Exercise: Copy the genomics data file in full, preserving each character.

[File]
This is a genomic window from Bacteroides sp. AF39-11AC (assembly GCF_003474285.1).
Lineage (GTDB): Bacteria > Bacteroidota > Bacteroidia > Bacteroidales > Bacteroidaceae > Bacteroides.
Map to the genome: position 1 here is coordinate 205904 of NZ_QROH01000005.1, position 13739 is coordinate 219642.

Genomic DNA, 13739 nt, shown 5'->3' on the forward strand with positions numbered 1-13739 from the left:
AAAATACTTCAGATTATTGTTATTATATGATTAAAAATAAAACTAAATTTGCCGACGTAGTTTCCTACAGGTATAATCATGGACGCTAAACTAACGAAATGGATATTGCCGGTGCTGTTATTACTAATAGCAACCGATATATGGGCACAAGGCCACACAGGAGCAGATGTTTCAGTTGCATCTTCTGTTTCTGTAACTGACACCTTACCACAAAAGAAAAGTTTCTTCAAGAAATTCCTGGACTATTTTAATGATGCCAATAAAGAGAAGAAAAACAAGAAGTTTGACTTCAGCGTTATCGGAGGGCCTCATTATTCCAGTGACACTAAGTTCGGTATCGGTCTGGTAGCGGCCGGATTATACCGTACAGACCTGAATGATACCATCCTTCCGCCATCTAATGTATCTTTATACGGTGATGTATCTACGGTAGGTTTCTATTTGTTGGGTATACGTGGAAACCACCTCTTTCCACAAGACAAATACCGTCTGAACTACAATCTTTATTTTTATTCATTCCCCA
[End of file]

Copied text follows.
This is a genomic window from Bacteroides sp. AF39-11AC (assembly GCF_003474285.1).
Lineage (GTDB): Bacteria > Bacteroidota > Bacteroidia > Bacteroidales > Bacteroidaceae > Bacteroides.
Map to the genome: position 1 here is coordinate 205904 of NZ_QROH01000005.1, position 13739 is coordinate 219642.

Genomic DNA, 13739 nt, shown 5'->3' on the forward strand with positions numbered 1-13739 from the left:
AAAATACTTCAGATTATTGTTATTATATGATTAAAAATAAAACTAAATTTGCCGACGTAGTTTCCTACAGGTATAATCATGGACGCTAAACTAACGAAATGGATATTGCCGGTGCTGTTATTACTAATAGCAACCGATATATGGGCACAAGGCCACACAGGAGCAGATGTTTCAGTTGCATCTTCTGTTTCTGTAACTGACACCTTACCACAAAAGAAAAGTTTCTTCAAGAAATTCCTGGACTATTTTAATGATGCCAATAAAGAGAAGAAAAACAAGAAGTTTGACTTCAGCGTTATCGGAGGGCCTCATTATTCCAGTGACACTAAGTTCGGTATCGGTCTGGTAGCGGCCGGATTATACCGTACAGACCTGAATGATACCATCCTTCCGCCATCTAATGTATCTTTATACGGTGATGTATCTACGGTAGGTTTCTATTTGTTGGGTATACGTGGAAACCACCTCTTTCCACAAGACAAATACCGTCTGAACTACAATCTTTATTTTTATTCATTCCCCA